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Albert Robida (1848–1926), a French illustrator and writer, might be less well-known today had he not authored several books which attempt to predict what life might be like in the 20th century. He was sufficiently well-regarded in his lifetime to be given the task of imagining “Old Paris” for one of the attractions at that cult event of mine, the Exposition Universelle of 1900. These days his work mostly appears in histories of science fiction as a result of books such as Le Vingtième Siècle: La Vie Électrique, a comic novel published in 1890 that looks at French life in the distant year of 1955. The attitude may be humorous, with a drawing style that resembles the contraptions of William Heath Robinson rendered by Gustave Doré, but some of Robida’s predictions are as prescient as those of HG Wells. The inhabitants of France in the 1950s may still dress like those in the 1890s but they communicate via “Téléphonoscope” while the military wage biological and chemical warfare. The usual fleets of fanciful airships fill the skies; the idea that everyone in the future would be the owner of a flying-machine goes back a long way. Robida also shows submarines, transit tubes connecting cities, and pollution caused by the new technologies.

La Vie Électrique is copiously illustrated so the selection here is a necessarily small sample. Anyone wishing to see the whole book can browse it or download it at the Internet Archive.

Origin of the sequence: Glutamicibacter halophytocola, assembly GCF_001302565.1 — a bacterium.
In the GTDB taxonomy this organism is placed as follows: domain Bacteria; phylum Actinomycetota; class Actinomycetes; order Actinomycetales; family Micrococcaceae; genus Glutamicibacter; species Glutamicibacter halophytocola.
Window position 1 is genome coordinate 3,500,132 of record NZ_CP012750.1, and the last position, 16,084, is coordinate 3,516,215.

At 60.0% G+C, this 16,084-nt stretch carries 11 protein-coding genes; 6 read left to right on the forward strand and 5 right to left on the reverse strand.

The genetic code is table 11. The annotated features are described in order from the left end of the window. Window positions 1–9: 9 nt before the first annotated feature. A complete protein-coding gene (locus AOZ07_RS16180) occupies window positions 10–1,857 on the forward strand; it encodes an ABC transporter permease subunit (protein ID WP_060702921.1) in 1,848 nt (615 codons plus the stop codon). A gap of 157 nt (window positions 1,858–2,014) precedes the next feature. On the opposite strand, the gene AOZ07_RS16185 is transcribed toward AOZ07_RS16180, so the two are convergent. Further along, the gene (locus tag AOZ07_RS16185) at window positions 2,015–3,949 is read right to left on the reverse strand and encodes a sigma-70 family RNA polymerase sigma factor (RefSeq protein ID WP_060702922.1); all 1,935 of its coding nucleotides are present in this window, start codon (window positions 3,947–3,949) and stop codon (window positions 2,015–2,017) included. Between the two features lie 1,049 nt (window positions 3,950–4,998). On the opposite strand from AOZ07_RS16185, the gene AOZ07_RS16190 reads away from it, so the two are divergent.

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Max Reinhardt’s Dream

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In which the great German theatre director goes to Hollywood to show America how to stage Shakespeare. Nearly everyone who was anyone in pre-war German cinema passed through Max Reinhardt’s Deutsches Theater in Berlin so it seemed natural that he’d gravitate eventually to film himself. The 1935 production of A Midsummer Night’s Dream was directed by William Dieterle but it’s very much a Reinhardt production, especially in the fantastic opening of Act II where the fairies dance into the moonlit sky on paths of mist accompanied by Mendelssohn’s music. With its blend of music, dance and lavish production design Dieterle’s film gives us some idea of the harmonising artistry at work in Reinhardt’s stage productions.

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There are other reasons to recommend this version over later adaptations, not least James Cagney’s performance as Bottom. A fifteen-year-old Mickey Rooney played Puck although he’s frequently more annoying than mischevious. Then there’s the mystery of whether that’s the young Kenneth Anger uncredited in the role of The Changeling Prince. Anger has always claimed it was him (he was a child actor for a while), Anger biographer Bill Landis agrees but plenty of other people have disputed the claim in recent years. The best viewing I had of the sequence in which the Changeling appears was on a big screen in a season of Kenneth Anger’s films in 1990. Whether Anger played the part or not, the charm of Dieterle’s film subtly invests The Magick Lantern Cycle, from the glittering surfaces in Eaux D’Artifice and the artificial forest in Rabbit’s Moon, to the appearance of Mickey Rooney’s Puck on a TV screen in Scorpio Rising. Anger’s later works were productions of Puck Films, their motto “Lord, what fools these mortals be!”

Ideally the magical opening of Act II would be on YouTube but it seems not. This scene, however, gives an idea of the atmosphere, while Doctor Macro has stills and more information.

Previously on { feuilleton }
The Midsummer Chronophage
Another Midsummer Night
A Midsummer Night’s Dadd
William Heath Robinson’s Midsummer Night’s Dream